U.S. Current Oil Growth
As we hear about global crises and domestic issues, I appreciate that we live in a country of freedoms and am thankful for the CBSA member companies that work hard to provide products and services to many industries here and abroad. One particular industry in our sights is the oil and gas industry. Lately we have experienced relief at the gas pump. With a drop in crude oil prices, there has been a trickledown effect on American companies, jobs and the economy. Many factors have resulted from this price decrease including rapidly growing oil supplies, OPEC (Organization of the Petroleum Exporting Countries) member attitudes, global demand, the strength of the U.S. dollar and disruptive strife in places such as Ukraine and Libya.
The biggest factor has been the rapid growth of U.S. oil production, which has supplied more oil to the global market than the relatively stagnant demand can absorb. Much of the U.S. oil production growth is due to the development of fracturing by George Mitchell of Mitchell Energy. Mitchell (a native Texan) saw the potential for improving a known technology of hydraulic fracturing and spent millions to develop the technology. His efforts opened the opportunity for big oil and gas companies to explore the shale gas fields such as the Eagle Ford, Bakken, Permian Basin and Marcellus.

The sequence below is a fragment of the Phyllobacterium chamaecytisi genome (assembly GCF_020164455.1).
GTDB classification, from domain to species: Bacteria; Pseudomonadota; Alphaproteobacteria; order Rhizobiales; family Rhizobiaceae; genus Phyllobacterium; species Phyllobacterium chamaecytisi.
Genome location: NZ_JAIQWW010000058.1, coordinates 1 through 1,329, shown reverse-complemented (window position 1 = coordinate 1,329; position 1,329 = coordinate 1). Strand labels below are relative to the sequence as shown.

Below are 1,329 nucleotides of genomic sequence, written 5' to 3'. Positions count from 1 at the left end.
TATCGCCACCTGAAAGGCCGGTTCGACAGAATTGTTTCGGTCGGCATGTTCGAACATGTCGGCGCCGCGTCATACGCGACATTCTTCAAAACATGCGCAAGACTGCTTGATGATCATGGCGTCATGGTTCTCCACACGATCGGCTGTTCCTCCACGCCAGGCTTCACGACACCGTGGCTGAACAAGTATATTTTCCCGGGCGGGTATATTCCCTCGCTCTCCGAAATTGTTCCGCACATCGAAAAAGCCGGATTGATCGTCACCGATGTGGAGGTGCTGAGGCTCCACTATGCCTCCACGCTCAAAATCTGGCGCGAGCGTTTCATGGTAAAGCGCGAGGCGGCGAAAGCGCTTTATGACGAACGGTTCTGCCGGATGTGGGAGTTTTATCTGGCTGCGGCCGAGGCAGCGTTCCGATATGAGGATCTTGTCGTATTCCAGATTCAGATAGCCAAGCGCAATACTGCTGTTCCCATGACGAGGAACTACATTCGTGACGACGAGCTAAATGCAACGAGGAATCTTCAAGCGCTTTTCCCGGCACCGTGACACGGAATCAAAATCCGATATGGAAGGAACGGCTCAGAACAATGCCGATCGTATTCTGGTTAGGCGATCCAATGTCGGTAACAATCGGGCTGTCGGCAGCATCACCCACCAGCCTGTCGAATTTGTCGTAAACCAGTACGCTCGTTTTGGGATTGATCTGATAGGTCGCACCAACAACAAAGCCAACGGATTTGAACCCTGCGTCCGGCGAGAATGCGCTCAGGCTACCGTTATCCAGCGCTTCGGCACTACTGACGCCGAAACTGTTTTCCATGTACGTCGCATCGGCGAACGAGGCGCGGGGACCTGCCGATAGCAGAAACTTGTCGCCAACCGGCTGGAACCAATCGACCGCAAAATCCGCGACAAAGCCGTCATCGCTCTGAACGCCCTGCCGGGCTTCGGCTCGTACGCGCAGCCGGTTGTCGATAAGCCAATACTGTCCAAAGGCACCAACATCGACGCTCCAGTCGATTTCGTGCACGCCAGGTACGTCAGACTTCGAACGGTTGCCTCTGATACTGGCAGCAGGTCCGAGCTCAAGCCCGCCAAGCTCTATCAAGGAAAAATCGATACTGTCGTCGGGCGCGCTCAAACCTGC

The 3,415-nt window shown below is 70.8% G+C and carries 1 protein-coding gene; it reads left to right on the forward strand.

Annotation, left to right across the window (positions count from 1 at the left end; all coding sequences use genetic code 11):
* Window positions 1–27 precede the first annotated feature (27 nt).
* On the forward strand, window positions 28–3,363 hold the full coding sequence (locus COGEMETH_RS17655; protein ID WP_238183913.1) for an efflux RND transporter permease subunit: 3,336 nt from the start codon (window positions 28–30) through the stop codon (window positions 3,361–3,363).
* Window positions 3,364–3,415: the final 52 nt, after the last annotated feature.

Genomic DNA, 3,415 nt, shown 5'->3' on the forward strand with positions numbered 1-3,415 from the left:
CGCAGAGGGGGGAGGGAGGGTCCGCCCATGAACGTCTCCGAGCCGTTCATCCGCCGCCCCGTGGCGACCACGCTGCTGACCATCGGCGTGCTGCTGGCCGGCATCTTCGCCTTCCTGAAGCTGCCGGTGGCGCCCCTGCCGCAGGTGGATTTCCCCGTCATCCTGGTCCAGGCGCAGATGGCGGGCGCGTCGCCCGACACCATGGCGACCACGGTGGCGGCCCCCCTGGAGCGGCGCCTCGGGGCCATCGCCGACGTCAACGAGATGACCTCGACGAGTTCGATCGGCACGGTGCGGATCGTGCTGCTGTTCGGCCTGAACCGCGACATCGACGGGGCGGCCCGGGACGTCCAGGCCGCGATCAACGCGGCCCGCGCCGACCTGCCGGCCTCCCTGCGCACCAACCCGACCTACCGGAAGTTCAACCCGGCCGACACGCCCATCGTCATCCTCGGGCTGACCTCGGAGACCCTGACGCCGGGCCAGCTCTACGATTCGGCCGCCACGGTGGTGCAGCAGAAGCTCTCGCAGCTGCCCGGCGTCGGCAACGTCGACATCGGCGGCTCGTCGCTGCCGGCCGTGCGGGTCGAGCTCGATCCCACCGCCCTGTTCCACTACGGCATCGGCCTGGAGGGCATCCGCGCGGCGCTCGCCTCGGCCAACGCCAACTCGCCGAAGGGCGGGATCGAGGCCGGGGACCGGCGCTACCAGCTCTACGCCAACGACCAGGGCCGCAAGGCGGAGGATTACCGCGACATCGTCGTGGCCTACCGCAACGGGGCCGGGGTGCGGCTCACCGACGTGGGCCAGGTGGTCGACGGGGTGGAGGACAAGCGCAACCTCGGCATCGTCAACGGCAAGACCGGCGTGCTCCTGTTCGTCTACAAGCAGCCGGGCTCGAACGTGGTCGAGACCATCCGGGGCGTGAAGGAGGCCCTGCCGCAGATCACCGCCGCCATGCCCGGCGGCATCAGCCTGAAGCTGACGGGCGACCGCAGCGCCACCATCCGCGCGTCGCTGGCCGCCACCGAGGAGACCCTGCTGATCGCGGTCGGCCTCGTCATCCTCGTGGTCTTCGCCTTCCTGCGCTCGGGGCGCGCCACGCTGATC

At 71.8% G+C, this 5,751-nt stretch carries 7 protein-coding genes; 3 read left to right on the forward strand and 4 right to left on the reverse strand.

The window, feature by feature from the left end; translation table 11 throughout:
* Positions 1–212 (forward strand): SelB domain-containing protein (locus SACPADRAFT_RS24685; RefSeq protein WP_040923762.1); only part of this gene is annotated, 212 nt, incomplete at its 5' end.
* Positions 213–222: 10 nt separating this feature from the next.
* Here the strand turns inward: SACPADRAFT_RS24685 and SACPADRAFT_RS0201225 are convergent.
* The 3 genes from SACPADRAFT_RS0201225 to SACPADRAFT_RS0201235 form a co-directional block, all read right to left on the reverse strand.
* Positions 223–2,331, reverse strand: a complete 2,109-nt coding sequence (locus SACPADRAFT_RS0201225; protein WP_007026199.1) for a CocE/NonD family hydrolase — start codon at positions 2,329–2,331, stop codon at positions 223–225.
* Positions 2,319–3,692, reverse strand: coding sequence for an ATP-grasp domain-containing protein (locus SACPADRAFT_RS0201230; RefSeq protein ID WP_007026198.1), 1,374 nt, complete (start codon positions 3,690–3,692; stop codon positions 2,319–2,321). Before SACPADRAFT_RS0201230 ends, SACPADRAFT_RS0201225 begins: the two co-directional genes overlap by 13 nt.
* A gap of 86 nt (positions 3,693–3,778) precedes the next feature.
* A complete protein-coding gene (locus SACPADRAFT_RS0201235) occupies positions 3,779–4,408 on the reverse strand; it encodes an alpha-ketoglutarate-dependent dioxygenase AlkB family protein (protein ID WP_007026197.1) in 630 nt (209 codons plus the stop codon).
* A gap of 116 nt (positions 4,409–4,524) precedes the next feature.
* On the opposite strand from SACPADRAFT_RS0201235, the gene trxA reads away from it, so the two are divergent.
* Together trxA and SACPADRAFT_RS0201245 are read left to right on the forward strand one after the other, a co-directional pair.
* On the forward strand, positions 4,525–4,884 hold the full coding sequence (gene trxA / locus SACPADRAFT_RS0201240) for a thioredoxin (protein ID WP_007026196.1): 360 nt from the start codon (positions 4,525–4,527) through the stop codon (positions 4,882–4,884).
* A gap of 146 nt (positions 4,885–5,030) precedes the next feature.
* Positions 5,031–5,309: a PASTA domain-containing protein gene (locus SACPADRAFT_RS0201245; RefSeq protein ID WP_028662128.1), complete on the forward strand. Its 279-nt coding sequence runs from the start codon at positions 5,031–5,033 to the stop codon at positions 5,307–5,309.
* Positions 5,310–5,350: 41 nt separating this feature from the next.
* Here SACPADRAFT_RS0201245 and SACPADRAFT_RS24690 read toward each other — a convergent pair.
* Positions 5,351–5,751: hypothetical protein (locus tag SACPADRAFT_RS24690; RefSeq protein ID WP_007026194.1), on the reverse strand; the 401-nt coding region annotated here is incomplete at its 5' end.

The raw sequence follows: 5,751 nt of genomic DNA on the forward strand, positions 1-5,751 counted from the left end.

According to the U.S. Energy Information Administration data, “the country’s crude production recently rose to the highest level since 1970. Driven by the influx in shale oil drilling and breaking a 28-year-old record, this surge will lower gasoline and oil prices, while reducing the need for U.S. fuel imports.” According to NAM (the National Association of Manufacturers), the United States will reap enormous economic and job creation benefits from domestic oil and gas production, currently resulting in more than 2.1 million jobs. By 2025, this number will reach nearly 3.9 million. These numbers may be impressive, but more importantly, the support of the U.S. government is critical in the continuing development in the oil and gas resources, energy infrastructure projects and manufacturing growth.
The recent price decline in crude oil is concerning, some oil experts say. Hopefully, the price of a barrel of oil stays in moderate range so the oil and gas industry will continue to keep the United States energy independent.
Dicky Farmer, CBSA President and Farmer’s Copper Co-President